Kylemore: Unleashing Your Creative Genius
Professor Sam Miller discusses how to develop and sharpen the skills and behaviors that drive creativity and entrepreneurial innovation for general business and innovation-minded people looking to grow creatively. In his lectures, he incorporates the seven Da Vincian principles as laid out in the reading from How to Think Like Leonardo Da Vinci: Seven Steps to Genius Every Day by Michael J. Gelb.
Read the event recap, watch the video, or listen to the podcast below.
- Curiosity, imagination, and restlessness are key pillars in unleashing creative genius (6:00)
- “At the intersection of curiosity, imagination, and restlessness is where magic happens” (Sam Miller, 6:40)
- Creative people ask questions that others tend to overlook (10:50)
- “It’s not just about imagining new ideas, but it’s about combining ideas that are imaginative” (Sam Miller, 15:49)
- Each person has the ability to get better at creativity (33:40)
- “I think that creative freedom is something that absolutely needs to endure, but we are seeing restrictions on ideas” (Sam Miller, 45:50)
- Innovation and creativity has the power to be a force for good (48:50)
The fourth and final virtual event of the Anticipatory Innovation- Capitalizing on Change in Turbulent Times featured a discussion around creativity and entrepreneurship. This event was moderated by Lisa Caulfield, Director of the Global Centre at Kylemore, and featured Sam Miller, Director of Undergraduate Studies – Innovation & Entrepreneurship and Associate Teaching Professor, Mendoza College of Business. Miller shared a presentation and answered questions from participants about how creativity is essential to entrepreneurship and innovation. Miller focused on three characteristics needed to unleash creative genius, curiosity, imagination, and restlessness. These traits are part of what Miller calls the Entrepreneurial Foresight Model.
Curiosity, imagination, and restlessness together lead to creative ideas. Each individual has these traits, but they are not always fully developed or acted on, and they can become dampened as we grow older. The first trait, curiosity, relates to someone’s strong desire to understand, learn or know something. Creative entrepreneurs often ask the questions that other people do not ask or are afraid to ask. Our brain likes to categorize information, which helps the brain work faster and optimize productivity. However, if this happens, one can miss out on other curiosities or missing information. Having what Miller calls an “inquisitive peripheral vision” can help lead to answering new questions that are otherwise overlooked, and discover new possibilities otherwise missed.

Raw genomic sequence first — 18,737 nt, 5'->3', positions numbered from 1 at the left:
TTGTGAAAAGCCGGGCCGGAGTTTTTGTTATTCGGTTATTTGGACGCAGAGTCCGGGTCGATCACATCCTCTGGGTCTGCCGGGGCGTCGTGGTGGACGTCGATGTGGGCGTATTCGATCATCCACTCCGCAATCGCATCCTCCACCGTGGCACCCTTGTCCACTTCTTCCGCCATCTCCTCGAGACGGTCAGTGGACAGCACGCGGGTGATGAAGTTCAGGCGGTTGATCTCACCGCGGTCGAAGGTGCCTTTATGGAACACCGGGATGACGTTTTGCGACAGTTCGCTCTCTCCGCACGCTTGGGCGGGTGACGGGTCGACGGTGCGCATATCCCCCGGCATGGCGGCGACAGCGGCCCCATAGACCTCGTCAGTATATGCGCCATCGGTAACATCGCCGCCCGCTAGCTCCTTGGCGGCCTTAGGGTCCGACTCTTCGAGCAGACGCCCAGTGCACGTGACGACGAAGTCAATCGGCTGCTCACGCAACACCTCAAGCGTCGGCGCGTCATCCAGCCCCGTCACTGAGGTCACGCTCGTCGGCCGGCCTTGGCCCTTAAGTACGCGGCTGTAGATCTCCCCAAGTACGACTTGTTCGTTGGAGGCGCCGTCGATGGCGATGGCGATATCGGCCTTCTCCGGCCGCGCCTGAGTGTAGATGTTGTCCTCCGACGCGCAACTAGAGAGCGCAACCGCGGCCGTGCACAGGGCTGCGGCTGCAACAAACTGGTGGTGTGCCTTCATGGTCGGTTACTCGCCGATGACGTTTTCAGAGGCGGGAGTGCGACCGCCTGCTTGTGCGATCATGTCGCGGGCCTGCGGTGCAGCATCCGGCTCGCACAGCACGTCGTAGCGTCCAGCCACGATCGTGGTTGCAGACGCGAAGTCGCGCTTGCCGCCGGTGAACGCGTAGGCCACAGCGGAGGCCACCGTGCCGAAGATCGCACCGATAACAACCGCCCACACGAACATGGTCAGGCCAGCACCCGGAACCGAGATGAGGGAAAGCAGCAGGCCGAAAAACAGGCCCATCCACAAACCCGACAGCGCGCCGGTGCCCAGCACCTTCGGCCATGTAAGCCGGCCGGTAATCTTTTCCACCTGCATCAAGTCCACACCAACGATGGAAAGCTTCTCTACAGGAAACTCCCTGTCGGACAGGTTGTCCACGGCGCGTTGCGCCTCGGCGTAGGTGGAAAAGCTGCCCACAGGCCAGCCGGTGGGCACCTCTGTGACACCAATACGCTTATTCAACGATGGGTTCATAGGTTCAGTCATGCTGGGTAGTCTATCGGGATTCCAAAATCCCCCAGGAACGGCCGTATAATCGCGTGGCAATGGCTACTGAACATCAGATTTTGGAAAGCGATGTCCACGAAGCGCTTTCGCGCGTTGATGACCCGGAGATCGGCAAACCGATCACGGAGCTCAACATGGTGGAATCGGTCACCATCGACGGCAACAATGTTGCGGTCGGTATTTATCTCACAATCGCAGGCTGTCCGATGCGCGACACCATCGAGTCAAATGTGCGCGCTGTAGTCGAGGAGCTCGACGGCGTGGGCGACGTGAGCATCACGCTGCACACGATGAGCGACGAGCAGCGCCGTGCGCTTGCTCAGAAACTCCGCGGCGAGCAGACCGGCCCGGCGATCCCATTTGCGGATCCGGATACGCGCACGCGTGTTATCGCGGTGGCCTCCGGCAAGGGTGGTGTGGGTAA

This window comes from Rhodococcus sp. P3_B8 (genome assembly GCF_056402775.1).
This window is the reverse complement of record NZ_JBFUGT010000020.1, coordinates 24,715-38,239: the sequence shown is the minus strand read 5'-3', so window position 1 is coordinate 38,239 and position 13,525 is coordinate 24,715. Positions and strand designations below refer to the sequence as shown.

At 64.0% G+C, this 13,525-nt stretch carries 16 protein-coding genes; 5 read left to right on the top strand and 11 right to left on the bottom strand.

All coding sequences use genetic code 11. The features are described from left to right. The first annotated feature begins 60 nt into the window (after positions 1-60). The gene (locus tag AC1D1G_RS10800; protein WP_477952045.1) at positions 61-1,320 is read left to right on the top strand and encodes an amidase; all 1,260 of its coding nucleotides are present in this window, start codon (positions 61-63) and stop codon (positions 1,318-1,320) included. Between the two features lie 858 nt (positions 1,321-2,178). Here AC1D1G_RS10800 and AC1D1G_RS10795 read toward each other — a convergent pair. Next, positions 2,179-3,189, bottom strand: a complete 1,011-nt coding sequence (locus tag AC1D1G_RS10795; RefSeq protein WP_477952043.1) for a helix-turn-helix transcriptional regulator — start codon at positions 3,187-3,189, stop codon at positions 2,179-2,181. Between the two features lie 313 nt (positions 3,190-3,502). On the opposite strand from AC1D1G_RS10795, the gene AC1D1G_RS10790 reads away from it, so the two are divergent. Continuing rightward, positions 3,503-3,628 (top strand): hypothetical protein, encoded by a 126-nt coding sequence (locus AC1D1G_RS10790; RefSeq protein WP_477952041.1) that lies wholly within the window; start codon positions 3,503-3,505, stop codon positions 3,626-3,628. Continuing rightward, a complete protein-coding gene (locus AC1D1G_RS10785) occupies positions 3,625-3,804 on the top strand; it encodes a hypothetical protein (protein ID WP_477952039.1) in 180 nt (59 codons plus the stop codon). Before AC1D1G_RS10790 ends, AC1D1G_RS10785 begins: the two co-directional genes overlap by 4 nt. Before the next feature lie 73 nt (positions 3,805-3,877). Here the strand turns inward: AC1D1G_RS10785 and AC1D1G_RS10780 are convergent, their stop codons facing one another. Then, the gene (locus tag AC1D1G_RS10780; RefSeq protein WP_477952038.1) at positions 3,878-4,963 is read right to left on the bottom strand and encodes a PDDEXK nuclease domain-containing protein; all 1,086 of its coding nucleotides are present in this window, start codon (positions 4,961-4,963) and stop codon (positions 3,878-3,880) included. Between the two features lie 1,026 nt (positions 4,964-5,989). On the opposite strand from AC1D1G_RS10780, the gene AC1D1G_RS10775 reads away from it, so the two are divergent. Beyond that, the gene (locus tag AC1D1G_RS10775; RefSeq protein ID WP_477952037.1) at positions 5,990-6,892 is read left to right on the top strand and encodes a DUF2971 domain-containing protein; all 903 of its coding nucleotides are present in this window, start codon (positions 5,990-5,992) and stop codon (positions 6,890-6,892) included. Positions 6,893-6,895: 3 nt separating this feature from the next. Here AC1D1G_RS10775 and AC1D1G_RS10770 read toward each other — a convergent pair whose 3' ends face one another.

The second trait in the Entrepreneurial Foresight Model is imagination. Children often have an immense amount of imagination that often gets squandered out by the time adulthood is reached. Miller offers a few ways to help grow imagination. One way is through the idea of kaleidoscopic thinking, or combining ideas that others may not have thought to combine. This leads to new ways of thinking and new possibilities. Miller believes creative thinkers are not afraid to traverse new spaces or the unknown with a free imagination.
The final trait in the Entrepreneurial Foresight Model is restlessness.or the inability to remain still in thinking, creation, or some other action. According to Miller, restless people have a sense of urgency and a maker instinct that drives them to learn and discover new things. Miller asserts that these three traits are something that can be improved in an individual overtime with practice. Miller believes that creative freedom and innovation can create positive changes in society and should endure as a force for good.
This event concluded with a short breakout session for viewers to meet and further discuss what Miller offered in his presentation as well as their own personal thoughts on creativity and its relation to innovation.
View the discussion recorded on Wednesday, March 3, 2021, with Sam Miller, Director of the Undergraduate Studies for the Innovation and Entrepreneurship Minor, Associate Teaching Professor, Management & Organization.
Listen to the discussion wherever, whenever, on The ThinkND Podcast:
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